You are your own worst enemy. A wise game-master would have ignored the "official" scenario and given them some sort of reward, which in turn would have served as encouragement for them to play again at some future session. Instead, your utter lack of imagination and narrow minded adherence to a pre-constructed scenario have pretty much ensured the game's going to sit on your shelf for another 20 years.

shake
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Gianfranco Berardi
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Yeah, it occurred to me the next day I should have made something up. I mean, I saw this moment coming many moves earlier. I knew it was going to end badly. It wasn't until long after that I realized it didn't have to if I didn't want it to.

I don't have a lot of experience running games. Any D&D games I've been involved in were run by someone else, and while I've had both the experience of a good DM and a not-so-good DM, I didn't appreciate how much work a good DM does.

But now I know to look out for this situation for next time.

A next time in which Lance isn't invited. B-)
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Dan Kochis
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Zargon should never feel bad for players who split the team.

But the other BGG users are right, you did miss an opportunity for improvisation. Admittedly I would have taken it in a different direction:

"Inside the chest you find... a poison gas trap!"
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Lance McMillan
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gberardi wrote:
A next time in which Lance isn't invited.


I've been a baaaaaad boy. soblue

gberardi wrote:
...it occurred to me the next day I should have made something up...


ALWAYS be ready to go off script. The scenario (and even the rules themselves) should merely be a departure point, a framework to make your work as GM easier, not divine law handed down on a tablet.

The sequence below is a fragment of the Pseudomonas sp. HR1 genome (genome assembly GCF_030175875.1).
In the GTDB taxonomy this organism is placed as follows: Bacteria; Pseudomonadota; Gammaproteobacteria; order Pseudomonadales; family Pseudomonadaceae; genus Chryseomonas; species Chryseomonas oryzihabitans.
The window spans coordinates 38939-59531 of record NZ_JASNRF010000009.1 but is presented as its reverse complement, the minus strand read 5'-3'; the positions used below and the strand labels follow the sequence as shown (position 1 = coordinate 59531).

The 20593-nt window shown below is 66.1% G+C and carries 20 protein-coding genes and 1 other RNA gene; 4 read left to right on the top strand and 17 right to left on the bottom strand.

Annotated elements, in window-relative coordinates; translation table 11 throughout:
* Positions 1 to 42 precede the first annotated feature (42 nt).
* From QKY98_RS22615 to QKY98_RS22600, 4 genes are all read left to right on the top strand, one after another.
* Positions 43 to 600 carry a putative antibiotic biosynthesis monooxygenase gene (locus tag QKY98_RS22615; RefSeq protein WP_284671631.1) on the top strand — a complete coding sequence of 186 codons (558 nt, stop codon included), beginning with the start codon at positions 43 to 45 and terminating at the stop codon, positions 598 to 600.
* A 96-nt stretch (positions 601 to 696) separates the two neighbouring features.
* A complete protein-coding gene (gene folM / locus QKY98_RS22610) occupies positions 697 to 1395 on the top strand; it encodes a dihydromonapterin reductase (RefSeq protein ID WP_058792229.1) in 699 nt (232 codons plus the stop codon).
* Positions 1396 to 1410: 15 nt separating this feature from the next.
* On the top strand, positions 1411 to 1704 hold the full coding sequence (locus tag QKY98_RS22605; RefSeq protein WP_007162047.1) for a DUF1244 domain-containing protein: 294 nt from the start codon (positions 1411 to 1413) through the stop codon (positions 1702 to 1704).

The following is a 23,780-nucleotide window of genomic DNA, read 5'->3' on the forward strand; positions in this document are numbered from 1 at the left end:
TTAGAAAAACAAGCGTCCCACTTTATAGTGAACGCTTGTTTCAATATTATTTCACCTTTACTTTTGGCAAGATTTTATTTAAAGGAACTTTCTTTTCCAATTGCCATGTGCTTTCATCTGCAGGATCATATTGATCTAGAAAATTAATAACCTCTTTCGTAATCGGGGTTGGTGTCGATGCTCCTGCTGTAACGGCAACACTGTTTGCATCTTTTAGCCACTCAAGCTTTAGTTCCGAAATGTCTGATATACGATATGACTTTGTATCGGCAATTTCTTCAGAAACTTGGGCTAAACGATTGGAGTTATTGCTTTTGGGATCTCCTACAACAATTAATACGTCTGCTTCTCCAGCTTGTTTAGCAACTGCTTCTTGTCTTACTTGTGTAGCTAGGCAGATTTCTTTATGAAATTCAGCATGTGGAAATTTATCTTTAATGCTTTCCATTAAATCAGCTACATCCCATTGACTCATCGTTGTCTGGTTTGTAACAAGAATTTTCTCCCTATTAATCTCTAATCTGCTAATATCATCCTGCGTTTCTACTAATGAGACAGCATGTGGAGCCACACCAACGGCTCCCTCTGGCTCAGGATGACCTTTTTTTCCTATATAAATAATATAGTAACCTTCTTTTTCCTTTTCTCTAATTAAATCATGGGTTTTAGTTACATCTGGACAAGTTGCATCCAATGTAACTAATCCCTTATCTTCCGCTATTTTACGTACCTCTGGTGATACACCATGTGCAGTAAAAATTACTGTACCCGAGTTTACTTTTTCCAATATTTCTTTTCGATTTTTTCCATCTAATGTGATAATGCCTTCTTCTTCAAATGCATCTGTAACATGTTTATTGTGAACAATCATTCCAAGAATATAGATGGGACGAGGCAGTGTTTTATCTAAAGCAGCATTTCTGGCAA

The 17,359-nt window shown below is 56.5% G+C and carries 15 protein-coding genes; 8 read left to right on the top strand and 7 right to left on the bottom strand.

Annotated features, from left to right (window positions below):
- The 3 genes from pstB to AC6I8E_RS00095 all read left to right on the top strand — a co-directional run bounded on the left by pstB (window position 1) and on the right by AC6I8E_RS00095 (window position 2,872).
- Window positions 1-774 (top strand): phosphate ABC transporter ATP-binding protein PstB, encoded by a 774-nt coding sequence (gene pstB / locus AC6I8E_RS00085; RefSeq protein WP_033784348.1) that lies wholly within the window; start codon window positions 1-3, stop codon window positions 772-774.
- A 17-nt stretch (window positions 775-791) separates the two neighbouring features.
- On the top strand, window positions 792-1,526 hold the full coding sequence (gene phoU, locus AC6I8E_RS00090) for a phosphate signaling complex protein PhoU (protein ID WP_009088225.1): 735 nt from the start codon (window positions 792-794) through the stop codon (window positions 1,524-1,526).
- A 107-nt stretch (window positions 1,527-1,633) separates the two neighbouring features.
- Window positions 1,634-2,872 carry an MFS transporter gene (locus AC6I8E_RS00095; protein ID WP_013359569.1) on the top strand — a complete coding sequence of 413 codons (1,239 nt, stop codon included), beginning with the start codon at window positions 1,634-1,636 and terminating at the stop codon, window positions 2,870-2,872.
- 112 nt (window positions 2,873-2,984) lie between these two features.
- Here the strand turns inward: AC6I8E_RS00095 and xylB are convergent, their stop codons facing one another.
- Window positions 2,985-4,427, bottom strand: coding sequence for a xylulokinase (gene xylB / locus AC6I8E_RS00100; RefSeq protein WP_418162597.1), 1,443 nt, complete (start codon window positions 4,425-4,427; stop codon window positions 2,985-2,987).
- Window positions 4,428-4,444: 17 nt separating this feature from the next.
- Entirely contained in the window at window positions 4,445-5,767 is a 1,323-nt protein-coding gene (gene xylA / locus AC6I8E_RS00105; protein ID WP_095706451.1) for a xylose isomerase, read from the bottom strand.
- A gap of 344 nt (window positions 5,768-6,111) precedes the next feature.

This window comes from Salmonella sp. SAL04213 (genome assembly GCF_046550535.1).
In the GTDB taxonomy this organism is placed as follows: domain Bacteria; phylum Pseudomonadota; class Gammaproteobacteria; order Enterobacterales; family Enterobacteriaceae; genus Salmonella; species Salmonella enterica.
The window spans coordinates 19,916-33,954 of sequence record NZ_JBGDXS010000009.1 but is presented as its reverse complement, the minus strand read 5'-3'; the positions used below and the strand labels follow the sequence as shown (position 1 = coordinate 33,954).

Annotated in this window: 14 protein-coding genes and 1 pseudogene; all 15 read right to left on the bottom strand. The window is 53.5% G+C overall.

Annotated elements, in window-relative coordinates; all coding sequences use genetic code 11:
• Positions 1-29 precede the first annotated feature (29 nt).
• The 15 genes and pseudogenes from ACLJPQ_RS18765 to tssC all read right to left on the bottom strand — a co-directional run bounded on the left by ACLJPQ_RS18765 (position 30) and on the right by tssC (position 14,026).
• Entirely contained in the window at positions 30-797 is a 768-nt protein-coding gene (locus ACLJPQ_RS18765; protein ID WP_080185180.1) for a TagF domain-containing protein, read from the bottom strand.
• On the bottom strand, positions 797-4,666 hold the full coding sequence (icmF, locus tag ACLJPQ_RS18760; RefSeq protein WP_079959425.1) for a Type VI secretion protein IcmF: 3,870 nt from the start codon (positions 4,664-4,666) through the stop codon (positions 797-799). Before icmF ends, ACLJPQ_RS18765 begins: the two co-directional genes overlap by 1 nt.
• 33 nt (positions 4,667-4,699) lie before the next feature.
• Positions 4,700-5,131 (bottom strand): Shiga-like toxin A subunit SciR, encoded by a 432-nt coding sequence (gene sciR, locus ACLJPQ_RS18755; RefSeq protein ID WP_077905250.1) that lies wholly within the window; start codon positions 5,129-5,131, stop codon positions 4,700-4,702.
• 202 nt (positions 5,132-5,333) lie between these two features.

gberardi wrote:
I don't have a lot of experience running games. Any D&D games I've been involved in were run by someone else...


I've always found it's best to end things on a positive note if you want your players to come back for more. You don't have to give them the dragon's hoard every time, but you do want them to feel as if their efforts have acheived something. The flip side, of course, is that also don't want your scenario to turn into a "Monty Haul" dungeon -- if they get a +5 flaming vorpal blade for bumping off a single sickly gobin, there's neither a sense of adventure or accomplishment. It's all about balance...

The same goes for the touchy subject of player-character death. Just because your die roll says the character should perish doesn't mean that you're bound to that as GM. Generally speaking, unless a player does something incredibly dumb (in which case character death serves as a form of "punishment" for stupid play) I usually fudge the results to allow for survival. Typically, when a player's character meets its end I try to have it occur in a "heroic" manner to give the occurance meaning. Players often invest a lot of time/effort/emotion in their characters, and if you want the player to be willing (even eager) to generate a new character and return to the game they need feel that the character's demise amounted to something within the context of the game. If you fail to do that you'll find that your players are often less interested in continuing/resuming play.